For Thanksgiving, after a particular difficult and tear filled one where I sat on the kitchen floor and cried a decade ago, my husband organised what became an annual dinner party.  We started celebrating on Thursday evening but that got too difficult for friends so now we celebrate on Friday.  My husband and I both take off work and there's a core group of friends who are invited every year with a few that rotate out.  It's a big deal in our circle, though I'm suspicious that husband had something to do with that.  Friend's holidays are planned around it and short of them or their children being in A&E, they come, some driving 90 minutes each way on Friday evening.  This year we had a 3 week old baby and we've had a new father (child was 5 days old) there even though his wife was still recovering in hospital.

My husband and I cook all day on Friday.  We have between 6 and 14 people depending on the year.  We have my menu - no matter how weird it is (pumpkin pie is a bit of a freak thing to newbies joining in!).  We do Thanksgiving Trivia, draw hand turkeys, and sometimes play Pin the Waddle on the Turkey.  Oh yay!  It's amazing! 

It may not be the same, but I highly recommend trying, where possible, to make holidays your own.  I find Thanksgiving to be an easy one because it's not one celebrated here so there's no expectations as to what happens and Brits don't have family they need to celebrate with like they might for Easter or Christmas.  I've not found a way to celebrate 4th July.  I don't generally go home, it's too hot in Atlanta there for me.  For Halloween my husband brings me a pumpkin to carve and we do that together.  Nothing is the same as it was.  But it's made to be ours.  What can you do, or ask your partner to take on if you're too down, to make holidays that mean something to you work for you?

How will you be spending Christmas?  With your partner's family if not with yours?
« Last Edit: December 09, 2018, 05:42:46 PM by Larissa »


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Re: First Major Holidays away from family
« Reply #4 on: December 11, 2018, 08:11:54 PM »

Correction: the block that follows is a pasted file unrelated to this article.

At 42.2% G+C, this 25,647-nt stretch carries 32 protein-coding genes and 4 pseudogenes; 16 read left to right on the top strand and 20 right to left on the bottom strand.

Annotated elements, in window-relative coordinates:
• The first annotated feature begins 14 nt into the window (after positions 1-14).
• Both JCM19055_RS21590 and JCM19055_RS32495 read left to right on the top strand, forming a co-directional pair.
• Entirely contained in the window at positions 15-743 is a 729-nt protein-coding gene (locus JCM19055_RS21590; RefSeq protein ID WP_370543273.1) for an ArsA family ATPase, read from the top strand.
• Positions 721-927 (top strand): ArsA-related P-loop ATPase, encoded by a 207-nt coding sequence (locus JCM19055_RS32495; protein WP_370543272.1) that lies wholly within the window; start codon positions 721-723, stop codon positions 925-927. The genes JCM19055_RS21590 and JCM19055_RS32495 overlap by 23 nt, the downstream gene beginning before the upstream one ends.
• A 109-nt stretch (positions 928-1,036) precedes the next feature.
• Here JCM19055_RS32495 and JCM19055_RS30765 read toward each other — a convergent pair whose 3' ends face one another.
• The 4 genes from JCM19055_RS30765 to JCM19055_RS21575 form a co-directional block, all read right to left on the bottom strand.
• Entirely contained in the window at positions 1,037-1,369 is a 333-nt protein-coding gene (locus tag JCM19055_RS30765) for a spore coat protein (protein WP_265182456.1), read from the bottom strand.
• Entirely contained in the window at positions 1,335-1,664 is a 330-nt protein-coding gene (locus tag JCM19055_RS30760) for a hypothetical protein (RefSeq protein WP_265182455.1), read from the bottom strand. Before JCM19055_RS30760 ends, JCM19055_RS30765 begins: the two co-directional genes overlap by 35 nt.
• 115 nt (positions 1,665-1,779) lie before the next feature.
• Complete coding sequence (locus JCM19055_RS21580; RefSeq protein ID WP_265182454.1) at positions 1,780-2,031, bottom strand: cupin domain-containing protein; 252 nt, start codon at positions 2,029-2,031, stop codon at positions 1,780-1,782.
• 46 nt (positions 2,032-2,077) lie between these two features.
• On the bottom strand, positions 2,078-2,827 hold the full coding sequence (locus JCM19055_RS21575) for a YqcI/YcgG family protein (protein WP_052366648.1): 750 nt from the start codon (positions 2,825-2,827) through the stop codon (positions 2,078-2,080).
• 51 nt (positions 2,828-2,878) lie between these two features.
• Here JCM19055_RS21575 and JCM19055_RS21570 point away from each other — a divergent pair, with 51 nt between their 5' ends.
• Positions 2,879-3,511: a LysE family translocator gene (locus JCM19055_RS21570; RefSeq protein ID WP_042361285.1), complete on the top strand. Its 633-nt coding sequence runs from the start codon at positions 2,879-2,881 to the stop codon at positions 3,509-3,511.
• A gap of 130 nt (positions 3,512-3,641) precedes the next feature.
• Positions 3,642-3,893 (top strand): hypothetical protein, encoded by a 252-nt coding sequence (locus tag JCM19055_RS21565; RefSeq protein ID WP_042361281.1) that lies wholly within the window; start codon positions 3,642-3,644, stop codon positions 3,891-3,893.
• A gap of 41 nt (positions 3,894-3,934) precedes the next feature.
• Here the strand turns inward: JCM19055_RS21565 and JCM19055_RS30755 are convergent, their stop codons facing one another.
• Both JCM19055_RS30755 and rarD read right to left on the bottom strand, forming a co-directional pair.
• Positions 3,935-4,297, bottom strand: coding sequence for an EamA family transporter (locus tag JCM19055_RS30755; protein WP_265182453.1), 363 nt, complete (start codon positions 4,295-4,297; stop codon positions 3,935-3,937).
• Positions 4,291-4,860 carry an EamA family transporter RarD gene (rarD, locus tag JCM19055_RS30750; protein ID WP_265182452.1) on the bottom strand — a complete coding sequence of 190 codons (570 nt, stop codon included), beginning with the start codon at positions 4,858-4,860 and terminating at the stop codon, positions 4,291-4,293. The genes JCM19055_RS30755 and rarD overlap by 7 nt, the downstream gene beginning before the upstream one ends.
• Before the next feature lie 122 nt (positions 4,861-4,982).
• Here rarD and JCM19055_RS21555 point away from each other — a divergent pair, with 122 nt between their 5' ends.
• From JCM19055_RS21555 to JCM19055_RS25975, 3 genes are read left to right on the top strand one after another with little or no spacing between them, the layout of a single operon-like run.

You know, it's at the holidays that I am most aware that I do not "belong" to this culture. 

I've never been much of a "holidays" person - for years I worked jobs that were in 24/7 industries so, more often than not, I worked on holidays as if they were any other day (except for the double-time pay). I also lived for a very large part of my life in the Southwestern USA, a place were cities are spaced very widely. To have gone "home" for Christmas, for example, would have at one time meant a 2-day drive, doing 14 hours at 65mph for both days, just to get there. Assuming the weather cooperated. And that was before cell phones, so there was some risk involved in driving through that much lonely countryside alone in winter. And my family was  not close - we actually used to try to find reasons to not go home to our parents' house. If we couldn't get out of it, we'd go, but then go out to "visit friends" for as much time as we could manage, just to not be there at the house.  So, no, I've never been a big "holiday" person in that respect, the "family" thing.

Even in the States, though, at the winter holidays I would feel a bit sad. I tend to spend a lot of time reminiscing about my childhood at this time of year, (and the past in general) and how none of the places I knew as a kiddie are still in existence, and almost all of the people are gone now, too.  But, as that saying goes, you can never go home anymore.  People have always told me that the older I'd get, the less that stuff would matter. Hasn't worked that way for me, really.